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Vietnam

Vietnam Jails Three Dissident Bloggers For Up To Twelve Years

BANGKOK POST (Thailand), AFP (France), BBC (UK)

Worldcrunch

HO CHI MINH CITY - The Vietnamese communist party has jailed three bloggers Monday for disseminating anti-government propaganda.

The three bloggers belong to the independent media group Free Journalists Club, which sought to outline human rights violations in the southeast Asian country.

The renowned dissident blogger, Nguyen Van Hai, who is known by the alias Dieu Cay, was sentenced to 12 years in prison. He was previously sentenced to time in prison in 2008 for criticizing the human rights policies of both Vietnam and China.

The Bangkok Post reports that Dieu Cay began to give his closing remarks before the sound was cut off, stating: "I just feel frustrated by injustice, corruption, dictatorship which does not represent the state but some individuals.”

"According to Vietnamese laws, citizens have the right to freedom of speech and it is in accordance with international treaties to which Vietnam is party," he said before being silenced.

Ta Phong Tan, a former policewoman turned blogger on Vietnamese justice and corruption, was sentenced to 10 years. The BBC reports that the writer's mother died in July after self-immolating as a form of protest outside government offices.

Phan Thanh Hai, the only writer to plead guilty, was given a four-year sentence.

The trio will also be forced to live under house arrest for years following their release from prison after being charged with conducting propaganda against the one-party communist state, which bans all independent media.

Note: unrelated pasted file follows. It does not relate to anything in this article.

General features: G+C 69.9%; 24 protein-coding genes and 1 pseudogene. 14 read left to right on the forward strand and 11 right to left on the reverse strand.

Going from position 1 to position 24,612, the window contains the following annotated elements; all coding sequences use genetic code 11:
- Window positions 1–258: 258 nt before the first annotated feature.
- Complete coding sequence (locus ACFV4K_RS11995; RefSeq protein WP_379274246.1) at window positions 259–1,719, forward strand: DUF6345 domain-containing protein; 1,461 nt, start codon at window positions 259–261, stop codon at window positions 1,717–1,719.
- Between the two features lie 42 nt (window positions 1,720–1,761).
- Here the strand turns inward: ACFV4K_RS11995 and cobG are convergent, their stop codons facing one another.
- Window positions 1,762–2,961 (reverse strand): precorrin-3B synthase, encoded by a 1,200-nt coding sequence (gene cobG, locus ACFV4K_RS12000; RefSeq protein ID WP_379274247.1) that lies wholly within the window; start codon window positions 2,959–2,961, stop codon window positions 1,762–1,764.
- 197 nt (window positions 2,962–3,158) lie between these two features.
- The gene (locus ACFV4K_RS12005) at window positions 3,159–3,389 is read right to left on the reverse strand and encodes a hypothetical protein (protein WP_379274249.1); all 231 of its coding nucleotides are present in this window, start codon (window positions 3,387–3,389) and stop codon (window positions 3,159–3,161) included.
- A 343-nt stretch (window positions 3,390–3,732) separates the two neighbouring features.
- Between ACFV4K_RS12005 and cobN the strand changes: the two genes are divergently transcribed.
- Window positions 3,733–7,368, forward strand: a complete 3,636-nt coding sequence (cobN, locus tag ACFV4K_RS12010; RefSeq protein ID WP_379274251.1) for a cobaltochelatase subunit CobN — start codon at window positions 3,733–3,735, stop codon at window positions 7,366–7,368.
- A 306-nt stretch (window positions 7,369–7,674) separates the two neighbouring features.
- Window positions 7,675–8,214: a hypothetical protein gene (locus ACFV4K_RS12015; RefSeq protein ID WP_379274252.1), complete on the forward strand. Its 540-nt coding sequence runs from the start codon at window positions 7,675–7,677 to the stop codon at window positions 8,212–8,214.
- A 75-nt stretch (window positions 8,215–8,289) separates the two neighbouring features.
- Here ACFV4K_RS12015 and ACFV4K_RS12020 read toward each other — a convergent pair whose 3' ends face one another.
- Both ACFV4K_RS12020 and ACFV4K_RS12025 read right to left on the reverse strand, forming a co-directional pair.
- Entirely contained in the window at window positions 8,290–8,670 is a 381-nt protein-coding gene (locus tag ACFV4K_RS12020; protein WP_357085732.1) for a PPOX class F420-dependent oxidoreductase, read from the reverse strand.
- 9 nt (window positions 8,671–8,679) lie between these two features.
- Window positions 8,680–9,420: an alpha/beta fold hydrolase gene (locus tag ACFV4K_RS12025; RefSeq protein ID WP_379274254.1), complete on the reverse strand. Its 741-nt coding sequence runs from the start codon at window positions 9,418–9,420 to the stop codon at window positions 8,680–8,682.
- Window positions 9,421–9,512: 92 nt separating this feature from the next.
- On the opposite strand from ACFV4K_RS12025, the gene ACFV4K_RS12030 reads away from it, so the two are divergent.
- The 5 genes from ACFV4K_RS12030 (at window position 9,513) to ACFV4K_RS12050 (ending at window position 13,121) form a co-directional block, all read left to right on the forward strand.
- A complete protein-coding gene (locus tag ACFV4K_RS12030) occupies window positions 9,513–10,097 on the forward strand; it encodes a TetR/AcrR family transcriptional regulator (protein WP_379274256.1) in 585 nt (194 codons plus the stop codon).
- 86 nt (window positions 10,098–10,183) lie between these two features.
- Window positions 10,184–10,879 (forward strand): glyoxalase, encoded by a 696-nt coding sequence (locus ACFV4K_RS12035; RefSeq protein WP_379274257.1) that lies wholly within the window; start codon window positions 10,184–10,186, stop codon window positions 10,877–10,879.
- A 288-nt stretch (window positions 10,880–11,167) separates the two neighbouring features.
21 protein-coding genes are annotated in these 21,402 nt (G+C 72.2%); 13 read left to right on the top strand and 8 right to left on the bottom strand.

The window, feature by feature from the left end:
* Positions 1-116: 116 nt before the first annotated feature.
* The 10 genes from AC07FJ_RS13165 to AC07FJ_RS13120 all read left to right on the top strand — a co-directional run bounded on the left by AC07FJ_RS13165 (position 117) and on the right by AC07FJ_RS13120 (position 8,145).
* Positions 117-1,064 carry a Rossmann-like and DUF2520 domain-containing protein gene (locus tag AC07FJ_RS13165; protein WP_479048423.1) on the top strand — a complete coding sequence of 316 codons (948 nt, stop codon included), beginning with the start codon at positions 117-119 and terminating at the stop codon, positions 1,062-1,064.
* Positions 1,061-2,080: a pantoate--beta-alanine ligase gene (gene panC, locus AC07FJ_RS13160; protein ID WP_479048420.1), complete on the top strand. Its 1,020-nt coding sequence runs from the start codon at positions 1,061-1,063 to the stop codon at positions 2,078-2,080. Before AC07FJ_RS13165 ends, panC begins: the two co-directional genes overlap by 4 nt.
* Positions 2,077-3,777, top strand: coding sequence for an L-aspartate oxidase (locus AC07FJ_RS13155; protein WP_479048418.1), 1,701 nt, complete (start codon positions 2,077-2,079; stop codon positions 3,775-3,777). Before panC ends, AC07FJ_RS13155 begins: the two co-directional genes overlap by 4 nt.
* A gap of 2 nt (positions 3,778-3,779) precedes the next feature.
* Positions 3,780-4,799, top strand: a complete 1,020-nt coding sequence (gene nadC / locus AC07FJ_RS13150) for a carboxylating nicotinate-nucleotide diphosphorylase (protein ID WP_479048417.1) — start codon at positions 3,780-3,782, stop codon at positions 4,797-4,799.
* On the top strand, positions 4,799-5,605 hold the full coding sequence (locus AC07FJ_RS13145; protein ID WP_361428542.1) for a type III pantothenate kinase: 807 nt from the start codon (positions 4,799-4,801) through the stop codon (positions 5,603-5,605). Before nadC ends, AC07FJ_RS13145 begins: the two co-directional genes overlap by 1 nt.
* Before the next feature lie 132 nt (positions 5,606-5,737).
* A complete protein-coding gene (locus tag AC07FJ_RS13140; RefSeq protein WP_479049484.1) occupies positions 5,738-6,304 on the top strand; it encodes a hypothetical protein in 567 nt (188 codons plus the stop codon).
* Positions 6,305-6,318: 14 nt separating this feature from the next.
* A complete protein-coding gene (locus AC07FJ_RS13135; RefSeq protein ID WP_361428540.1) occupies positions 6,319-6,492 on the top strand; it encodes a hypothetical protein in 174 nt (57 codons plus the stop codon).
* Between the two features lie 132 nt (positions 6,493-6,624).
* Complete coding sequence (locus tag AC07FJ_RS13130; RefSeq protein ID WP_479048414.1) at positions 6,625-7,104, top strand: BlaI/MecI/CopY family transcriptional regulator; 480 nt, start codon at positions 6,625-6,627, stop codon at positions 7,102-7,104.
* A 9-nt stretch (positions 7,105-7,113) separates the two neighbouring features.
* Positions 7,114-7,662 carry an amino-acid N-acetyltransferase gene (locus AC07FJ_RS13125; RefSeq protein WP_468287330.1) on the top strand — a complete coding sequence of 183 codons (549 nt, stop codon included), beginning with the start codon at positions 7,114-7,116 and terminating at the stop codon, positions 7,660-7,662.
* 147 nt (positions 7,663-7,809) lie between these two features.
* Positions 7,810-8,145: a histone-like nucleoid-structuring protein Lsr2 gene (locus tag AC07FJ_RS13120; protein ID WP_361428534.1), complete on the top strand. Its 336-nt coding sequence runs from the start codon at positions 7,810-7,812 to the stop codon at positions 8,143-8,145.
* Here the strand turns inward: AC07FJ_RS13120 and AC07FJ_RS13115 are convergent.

Nguyen Phi Long, the president of the court in Ho Chi Minh City told reporters: "Their crimes were especially serious with clear intention against the state," reports AFP.

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FOCUS: Russia-Ukraine War

Saturate The East: Poland Revamps Its Military Strategy In Response To Russian Threat

Poland has a border with Russia and Belarus, so it is not just watching how the Ukraine war develops. Warsaw is rethinking its entire defense strategy.

Photo of a Polish soldier seen working at the construction of the fence along the border with the Russian exclave of Kaliningrad.

Wisztyniec, Poland. A Polish soldier seen working at the construction of the fence along the border with the Russian exclave of Kaliningrad.

Attila Husejnow / SOPA Images via ZUMA Press Wire
Stanislav Zhelikhovsky

KYIV — It will soon be exactly one year since the Russian Federation launched its large-scale invasion of Ukraine. During that time, neighboring Poland has been playing the role of a front-line country — NATO's eastern outpost.

Stay up-to-date with the latest on the Russia-Ukraine war, with our exclusive international coverage.

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Polish government agencies have been hard at work on what to do if the country is attacked. In particular, a new defense directive. After all, Poland’s Political and Strategic Defense Directive, which has been in effect since 2018, must be updated because it simply doesn't match today's reality.

Poland's Deputy Minister of National Defense, Wojciech Skurkiewicz, announced a change in defense doctrine with the defense forces set up on the Vistula River, located in northeastern Poland. Ukraine's experience shows the need to protect the country's entire territory as quickly as possible.

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